In the middle of a private equity bull run, with money managers such as Canadian pension funds searching for superior returns outside traditional public markets, Andrew Ang is one of the few brave souls waving the caution flag.
Early in 2013, the professor and chair of finance and economics at Columbia Business School put out a prominent paper that suggested private equity returns aren’t as sexy as they seem. His research targeted large, long-term investors, such as university endowments and pension funds, which regularly cite their lengthy time horizons and deep pockets as key reasons to invest in private companies and infrastructure assets.
Because these funds often do not pay their beneficiaries for 20 or 30 years, they argue that they have the size and patience required to invest in illiquid assets that are thought to offer top-notch returns.
But Prof. Ang found that widespread biases inflate private equity returns. And even after adjusting for these, the gains often aren’t enough to justify the extra risk that comes with this type of investing. In a public market, investors can buy and sell at any time; in the private asset world, the market can quickly dry up.
“Many [funds] have these expected return targets that I think are unrealistic,” Prof. Ang said in an interview.
He isn’t alone any more. As private equity heats up, there are growing questions about the industry and its valuations. Even the Securities and Exchange Commission, the major U.S. market watchdog, has weighed in, with reports surfacing in April that an internal review found widespread compliance shortfalls that can affect the way funds are valued.
The questions come just as Canadian pension funds pile into private markets, searching for juicy returns many claim cannot be made from investing in publicly-traded securities. The Canada Pension Plan Investment Board, the investment arm of the country’s largest pension fund, now has 40 per cent of its portfolio in private assets, which includes privately held companies, real estate, infrastructure and securities such as private debt. Smaller rivals are following suit. OPTrust, the pension fund for Ontario public service employees, just signed its twelfth direct private equity deal in two years.
These pension funds are ramping up in what observers are calling an incredibly expensive market. Scores of private equity funds have emerged as the industry matured over the past two decades, boosting demand for a relatively fixed assortment of assets, and debt financing to fund takeovers is readily available thanks to the Federal Reserve’s post-crisis stimulus program. “There’s just a ton of liquidity out there,” said Jane Rowe, head of Teachers’ Private Capital, the private investing arm of the Ontario Teachers’ Pension Plan.
Undoubtedly, private assets can offer enticing returns. Teachers made boatloads by investing in Maple Leaf Sports and Entertainment, which owns the Toronto Maple Leafs and the Toronto Raptors, for instance, and Teachers’ private equity arm has returned 19.5 per cent, net of fees, since its inception in 1991.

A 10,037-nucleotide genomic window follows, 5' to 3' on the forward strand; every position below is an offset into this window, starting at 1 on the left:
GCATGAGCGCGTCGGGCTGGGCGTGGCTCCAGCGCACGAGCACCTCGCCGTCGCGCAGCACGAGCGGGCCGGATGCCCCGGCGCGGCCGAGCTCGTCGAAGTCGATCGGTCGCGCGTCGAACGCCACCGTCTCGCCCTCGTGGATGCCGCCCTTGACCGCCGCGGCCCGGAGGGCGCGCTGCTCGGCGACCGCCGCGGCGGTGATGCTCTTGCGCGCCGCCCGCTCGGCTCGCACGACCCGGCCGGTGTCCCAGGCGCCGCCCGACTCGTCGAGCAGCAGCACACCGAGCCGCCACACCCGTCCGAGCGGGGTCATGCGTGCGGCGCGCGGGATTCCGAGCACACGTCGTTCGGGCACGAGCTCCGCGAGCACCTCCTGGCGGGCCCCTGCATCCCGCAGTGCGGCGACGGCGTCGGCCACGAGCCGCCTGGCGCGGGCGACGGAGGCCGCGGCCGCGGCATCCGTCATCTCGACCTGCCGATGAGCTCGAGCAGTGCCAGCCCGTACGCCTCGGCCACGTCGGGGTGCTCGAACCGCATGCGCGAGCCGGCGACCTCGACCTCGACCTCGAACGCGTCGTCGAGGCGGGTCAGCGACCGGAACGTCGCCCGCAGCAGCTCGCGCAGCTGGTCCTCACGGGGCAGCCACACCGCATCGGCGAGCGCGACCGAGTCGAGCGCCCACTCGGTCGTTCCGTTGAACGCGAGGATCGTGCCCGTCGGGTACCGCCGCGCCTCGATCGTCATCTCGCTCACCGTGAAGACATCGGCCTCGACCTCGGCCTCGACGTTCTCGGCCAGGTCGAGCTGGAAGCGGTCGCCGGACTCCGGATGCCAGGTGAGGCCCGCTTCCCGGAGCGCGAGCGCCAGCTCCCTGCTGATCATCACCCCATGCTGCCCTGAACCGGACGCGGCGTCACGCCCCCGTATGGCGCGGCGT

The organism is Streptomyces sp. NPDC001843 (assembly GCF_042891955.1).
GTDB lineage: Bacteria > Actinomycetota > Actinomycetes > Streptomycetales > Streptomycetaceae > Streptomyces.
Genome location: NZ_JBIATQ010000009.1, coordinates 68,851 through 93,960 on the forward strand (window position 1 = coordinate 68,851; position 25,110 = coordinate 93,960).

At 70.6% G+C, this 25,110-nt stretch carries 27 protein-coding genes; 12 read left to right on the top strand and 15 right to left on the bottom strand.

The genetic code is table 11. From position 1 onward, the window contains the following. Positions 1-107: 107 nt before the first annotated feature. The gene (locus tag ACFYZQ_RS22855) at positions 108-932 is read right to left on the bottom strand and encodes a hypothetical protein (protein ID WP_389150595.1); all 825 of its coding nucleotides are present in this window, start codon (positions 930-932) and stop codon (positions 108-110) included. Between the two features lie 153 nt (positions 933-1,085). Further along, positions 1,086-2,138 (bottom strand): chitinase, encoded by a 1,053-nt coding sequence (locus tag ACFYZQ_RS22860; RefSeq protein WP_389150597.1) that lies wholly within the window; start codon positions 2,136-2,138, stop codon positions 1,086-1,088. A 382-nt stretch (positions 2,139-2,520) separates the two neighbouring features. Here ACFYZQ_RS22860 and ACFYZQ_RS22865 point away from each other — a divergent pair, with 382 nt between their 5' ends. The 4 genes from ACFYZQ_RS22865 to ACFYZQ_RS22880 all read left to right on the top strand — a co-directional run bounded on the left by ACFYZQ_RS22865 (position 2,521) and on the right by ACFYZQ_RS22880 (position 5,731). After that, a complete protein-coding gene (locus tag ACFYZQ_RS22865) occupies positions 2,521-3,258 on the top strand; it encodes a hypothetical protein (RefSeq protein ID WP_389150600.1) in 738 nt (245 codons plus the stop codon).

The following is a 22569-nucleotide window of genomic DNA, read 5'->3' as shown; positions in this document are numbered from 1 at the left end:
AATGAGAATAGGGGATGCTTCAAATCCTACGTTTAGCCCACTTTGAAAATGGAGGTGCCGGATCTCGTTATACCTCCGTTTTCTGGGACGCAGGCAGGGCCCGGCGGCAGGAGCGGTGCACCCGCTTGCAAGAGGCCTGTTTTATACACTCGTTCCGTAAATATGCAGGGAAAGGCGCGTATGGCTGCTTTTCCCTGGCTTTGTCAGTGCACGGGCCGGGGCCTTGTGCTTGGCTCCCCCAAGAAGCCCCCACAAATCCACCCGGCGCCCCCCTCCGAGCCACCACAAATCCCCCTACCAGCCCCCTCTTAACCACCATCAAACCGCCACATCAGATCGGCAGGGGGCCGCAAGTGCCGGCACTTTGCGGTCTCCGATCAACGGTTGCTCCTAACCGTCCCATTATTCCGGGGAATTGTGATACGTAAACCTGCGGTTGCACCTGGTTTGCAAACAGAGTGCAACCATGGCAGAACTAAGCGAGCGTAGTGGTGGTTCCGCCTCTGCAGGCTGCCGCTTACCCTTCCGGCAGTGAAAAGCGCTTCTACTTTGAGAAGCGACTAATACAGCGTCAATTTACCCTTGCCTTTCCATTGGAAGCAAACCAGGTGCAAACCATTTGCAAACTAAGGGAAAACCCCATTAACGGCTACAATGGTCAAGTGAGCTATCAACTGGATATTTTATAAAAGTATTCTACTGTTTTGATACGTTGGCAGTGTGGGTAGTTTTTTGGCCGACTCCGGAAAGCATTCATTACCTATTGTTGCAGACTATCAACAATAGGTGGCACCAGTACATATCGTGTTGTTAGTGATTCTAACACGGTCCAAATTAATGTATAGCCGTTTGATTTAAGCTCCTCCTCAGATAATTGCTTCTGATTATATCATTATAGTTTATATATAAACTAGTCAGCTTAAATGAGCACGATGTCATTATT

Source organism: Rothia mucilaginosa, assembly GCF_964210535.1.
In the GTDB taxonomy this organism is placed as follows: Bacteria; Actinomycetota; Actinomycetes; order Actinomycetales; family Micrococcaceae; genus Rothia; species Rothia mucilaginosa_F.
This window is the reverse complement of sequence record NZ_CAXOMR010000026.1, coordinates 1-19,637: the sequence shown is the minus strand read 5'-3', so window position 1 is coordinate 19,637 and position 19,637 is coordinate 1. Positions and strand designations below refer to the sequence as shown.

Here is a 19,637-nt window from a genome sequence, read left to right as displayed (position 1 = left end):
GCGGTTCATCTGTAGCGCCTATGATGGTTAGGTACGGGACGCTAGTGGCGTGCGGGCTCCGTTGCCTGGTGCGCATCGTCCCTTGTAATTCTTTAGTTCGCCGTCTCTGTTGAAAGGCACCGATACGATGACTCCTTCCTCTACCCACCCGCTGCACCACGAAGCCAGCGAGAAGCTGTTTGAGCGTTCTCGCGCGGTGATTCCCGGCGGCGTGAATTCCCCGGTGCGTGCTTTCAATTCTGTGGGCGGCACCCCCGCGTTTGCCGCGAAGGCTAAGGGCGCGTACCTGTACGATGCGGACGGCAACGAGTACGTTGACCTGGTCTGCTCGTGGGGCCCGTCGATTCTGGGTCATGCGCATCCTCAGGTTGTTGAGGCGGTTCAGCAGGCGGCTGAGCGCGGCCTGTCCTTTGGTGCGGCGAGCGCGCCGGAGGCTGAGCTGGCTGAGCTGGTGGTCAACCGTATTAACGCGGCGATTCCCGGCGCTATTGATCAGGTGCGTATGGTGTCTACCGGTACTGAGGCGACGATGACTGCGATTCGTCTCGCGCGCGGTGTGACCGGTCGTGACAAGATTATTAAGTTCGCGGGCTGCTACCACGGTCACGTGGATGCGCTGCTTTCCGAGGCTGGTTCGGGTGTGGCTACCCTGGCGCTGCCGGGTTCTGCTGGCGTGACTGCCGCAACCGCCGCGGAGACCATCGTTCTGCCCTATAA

But such outsized profits can also be outliers and it isn’t clear whether all of the country’s pension funds know what they are getting themselves into – specifically, how difficult it is to build a first-class franchise. Even Teachers, a widely respected private equity player, acknowledges that it stumbled badly in its early days. “It is a business where we had to learn to crawl, then walk, before we could really ramp up,” Ms. Rowe said.
One of the industry’s major drawbacks is the difficulty faced when trying to value private investments between their initial purchase date and the time of their ultimate sale. Unlike stocks traded frequently on major indexes, providing observers with regular updates on what the market considers a fair price, private assets change hands much less often. The average holding period in private equity is four years, and a lot can happen during that time; in extreme cases, a pension fund could buy a water utility and own it for 25 years. As a result, the valuation process is full of subjectivity.
“A valuation is an estimate. I don’t care if we do it or Goldman Sachs does it,” said Andy Smith, a principal at valuation specialist McLean Group in Virginia. “It’s an estimate, and you need to be asking questions.”
Because there is so much more subjectivity when comparing thinly-traded assets such as water treatment plants or highways, “if you’re valuing any asset, you’re always plus-minus 10 to 15 per cent,” Mr. Smith said. Annual performance metrics can’t always be trusted, and they are especially problematic when markets sour.
During the financial crisis, Harvard University’s endowment fund – then valued at $37-billion (U.S.) – famously lost 22 per cent between July 1 and Oct. 31, 2008, and university officials warned that even more value was destroyed after factoring in private equity and real estate, which could not be accurately priced in such a volatile market. Because the university did not have a clear picture, administrators were suddenly told to cut their budgets in dramatic fashions.